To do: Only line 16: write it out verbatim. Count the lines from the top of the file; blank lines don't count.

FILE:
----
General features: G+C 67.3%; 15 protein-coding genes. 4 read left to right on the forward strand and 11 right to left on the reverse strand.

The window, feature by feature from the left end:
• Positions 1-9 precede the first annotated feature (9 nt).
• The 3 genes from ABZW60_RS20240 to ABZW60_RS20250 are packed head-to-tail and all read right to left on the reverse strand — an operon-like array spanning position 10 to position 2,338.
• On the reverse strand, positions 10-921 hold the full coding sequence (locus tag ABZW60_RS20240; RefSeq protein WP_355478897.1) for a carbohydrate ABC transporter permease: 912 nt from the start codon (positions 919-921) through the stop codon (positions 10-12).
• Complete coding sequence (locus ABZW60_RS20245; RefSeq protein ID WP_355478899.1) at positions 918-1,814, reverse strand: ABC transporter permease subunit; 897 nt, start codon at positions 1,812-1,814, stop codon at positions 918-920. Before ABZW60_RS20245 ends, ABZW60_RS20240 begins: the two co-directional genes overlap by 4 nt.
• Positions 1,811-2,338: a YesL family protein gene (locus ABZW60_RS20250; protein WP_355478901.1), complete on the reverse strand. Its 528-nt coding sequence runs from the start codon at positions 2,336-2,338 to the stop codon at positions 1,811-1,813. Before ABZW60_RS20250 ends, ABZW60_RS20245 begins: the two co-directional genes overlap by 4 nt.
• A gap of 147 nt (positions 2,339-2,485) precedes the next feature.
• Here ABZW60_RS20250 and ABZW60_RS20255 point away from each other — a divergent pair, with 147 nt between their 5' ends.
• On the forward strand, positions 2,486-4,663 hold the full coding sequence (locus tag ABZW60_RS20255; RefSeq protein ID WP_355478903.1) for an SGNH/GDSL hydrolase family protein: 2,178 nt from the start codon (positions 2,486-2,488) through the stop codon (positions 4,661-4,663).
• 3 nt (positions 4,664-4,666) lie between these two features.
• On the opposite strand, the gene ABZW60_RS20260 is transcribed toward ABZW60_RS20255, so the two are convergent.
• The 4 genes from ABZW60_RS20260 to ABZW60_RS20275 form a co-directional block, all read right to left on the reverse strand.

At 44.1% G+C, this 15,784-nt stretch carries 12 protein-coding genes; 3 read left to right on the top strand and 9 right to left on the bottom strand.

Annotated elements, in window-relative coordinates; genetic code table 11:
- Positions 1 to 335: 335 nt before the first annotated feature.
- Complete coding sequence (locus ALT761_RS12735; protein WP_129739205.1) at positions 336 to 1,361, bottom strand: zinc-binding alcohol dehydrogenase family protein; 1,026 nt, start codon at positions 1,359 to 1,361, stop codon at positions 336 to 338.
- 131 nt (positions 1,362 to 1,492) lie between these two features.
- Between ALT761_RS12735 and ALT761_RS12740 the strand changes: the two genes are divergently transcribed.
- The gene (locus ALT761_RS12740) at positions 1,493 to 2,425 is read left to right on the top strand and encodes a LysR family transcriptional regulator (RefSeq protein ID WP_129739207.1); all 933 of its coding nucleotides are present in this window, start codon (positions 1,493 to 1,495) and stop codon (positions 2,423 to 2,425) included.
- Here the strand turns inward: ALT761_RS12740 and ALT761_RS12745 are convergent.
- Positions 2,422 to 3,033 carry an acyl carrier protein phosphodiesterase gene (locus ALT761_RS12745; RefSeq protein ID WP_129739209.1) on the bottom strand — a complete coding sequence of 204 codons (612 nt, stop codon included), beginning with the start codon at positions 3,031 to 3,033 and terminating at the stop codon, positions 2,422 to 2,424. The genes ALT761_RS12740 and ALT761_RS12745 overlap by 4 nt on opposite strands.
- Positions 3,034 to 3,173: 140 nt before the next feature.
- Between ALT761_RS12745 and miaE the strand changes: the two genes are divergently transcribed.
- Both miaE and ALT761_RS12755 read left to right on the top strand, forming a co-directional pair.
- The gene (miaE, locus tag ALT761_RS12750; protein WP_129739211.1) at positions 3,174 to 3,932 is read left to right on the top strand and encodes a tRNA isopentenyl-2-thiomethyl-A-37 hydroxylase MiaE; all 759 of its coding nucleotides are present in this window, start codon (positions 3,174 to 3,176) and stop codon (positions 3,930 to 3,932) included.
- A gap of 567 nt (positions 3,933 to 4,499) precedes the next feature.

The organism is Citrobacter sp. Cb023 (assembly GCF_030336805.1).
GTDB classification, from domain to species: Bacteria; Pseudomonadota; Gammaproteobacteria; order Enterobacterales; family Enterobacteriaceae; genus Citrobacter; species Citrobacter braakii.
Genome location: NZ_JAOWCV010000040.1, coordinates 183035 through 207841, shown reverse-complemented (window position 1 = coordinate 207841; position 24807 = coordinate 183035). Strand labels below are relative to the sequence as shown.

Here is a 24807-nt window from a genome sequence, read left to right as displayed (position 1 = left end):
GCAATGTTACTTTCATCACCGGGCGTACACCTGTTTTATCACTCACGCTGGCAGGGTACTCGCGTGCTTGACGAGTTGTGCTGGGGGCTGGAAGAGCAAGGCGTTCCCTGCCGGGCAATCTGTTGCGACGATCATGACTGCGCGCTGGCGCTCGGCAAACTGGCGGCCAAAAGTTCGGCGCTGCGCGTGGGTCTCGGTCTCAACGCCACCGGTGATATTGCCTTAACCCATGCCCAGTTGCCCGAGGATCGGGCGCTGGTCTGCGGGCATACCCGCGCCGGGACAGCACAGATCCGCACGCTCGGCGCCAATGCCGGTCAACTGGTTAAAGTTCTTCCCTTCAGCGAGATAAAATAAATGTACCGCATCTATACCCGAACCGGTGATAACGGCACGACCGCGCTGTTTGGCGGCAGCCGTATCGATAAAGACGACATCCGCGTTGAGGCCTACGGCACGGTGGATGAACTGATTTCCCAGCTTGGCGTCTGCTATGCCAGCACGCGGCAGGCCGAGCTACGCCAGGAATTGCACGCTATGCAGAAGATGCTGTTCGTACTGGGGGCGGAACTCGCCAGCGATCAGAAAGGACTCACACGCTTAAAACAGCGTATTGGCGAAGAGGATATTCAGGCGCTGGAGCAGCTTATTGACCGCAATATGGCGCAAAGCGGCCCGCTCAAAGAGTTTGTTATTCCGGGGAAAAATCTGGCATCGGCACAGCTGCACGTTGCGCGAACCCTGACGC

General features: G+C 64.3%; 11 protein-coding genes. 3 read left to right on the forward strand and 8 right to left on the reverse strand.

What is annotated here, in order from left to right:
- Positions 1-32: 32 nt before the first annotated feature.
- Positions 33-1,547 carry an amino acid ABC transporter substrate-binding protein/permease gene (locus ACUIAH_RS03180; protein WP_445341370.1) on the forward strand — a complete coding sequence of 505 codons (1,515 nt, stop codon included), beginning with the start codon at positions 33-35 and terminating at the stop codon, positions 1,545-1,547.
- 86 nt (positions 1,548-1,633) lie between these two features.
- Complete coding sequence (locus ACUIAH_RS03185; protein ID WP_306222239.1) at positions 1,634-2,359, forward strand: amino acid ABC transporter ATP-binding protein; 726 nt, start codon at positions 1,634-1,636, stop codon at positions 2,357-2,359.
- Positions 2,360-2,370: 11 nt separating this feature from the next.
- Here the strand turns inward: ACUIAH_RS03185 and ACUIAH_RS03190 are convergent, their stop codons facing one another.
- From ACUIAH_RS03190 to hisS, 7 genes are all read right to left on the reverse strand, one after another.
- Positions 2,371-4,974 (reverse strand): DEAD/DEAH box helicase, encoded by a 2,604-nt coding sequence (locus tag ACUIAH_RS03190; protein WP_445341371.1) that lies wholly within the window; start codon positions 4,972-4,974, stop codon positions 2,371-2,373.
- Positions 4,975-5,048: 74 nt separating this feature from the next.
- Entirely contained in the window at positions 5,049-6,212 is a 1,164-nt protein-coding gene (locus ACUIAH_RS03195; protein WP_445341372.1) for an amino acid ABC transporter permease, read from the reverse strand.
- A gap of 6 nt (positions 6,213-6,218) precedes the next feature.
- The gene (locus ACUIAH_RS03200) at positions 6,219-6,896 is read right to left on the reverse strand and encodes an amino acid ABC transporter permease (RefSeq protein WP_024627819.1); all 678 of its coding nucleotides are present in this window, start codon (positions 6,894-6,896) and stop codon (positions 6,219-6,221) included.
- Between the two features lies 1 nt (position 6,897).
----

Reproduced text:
- Positions 1 to 335: 335 nt before the first annotated feature.